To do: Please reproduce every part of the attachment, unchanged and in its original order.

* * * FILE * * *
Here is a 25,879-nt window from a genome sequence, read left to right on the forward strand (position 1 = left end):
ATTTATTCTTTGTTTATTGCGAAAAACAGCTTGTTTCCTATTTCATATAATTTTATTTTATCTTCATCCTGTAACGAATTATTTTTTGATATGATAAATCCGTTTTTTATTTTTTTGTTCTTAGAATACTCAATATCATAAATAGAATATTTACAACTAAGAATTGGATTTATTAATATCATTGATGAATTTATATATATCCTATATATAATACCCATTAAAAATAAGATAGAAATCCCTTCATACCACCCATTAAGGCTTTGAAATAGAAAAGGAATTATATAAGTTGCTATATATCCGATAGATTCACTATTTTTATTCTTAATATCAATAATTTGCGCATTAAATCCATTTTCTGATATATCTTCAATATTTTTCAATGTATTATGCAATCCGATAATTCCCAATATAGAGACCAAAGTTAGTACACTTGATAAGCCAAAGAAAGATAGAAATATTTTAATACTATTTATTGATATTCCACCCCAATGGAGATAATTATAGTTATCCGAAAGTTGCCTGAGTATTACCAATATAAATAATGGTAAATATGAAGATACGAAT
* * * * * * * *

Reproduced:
Here is a 25,879-nt window from a genome sequence, read left to right on the forward strand (position 1 = left end):
ATTTATTCTTTGTTTATTGCGAAAAACAGCTTGTTTCCTATTTCATATAATTTTATTTTATCTTCATCCTGTAACGAATTATTTTTTGATATGATAAATCCGTTTTTTATTTTTTTGTTCTTAGAATACTCAATATCATAAATAGAATATTTACAACTAAGAATTGGATTTATTAATATCATTGATGAATTTATATATATCCTATATATAATACCCATTAAAAATAAGATAGAAATCCCTTCATACCACCCATTAAGGCTTTGAAATAGAAAAGGAATTATATAAGTTGCTATATATCCGATAGATTCACTATTTTTATTCTTAATATCAATAATTTGCGCATTAAATCCATTTTCTGATATATCTTCAATATTTTTCAATGTATTATGCAATCCGATAATTCCCAATATAGAGACCAAAGTTAGTACACTTGATAAGCCAAAGAAAGATAGAAATATTTTAATACTATTTATTGATATTCCACCCCAATGGAGATAATTATAGTTATCCGAAAGTTGCCTGAGTATTACCAATATAAATAATGGTAAATATGAAGATACGAAT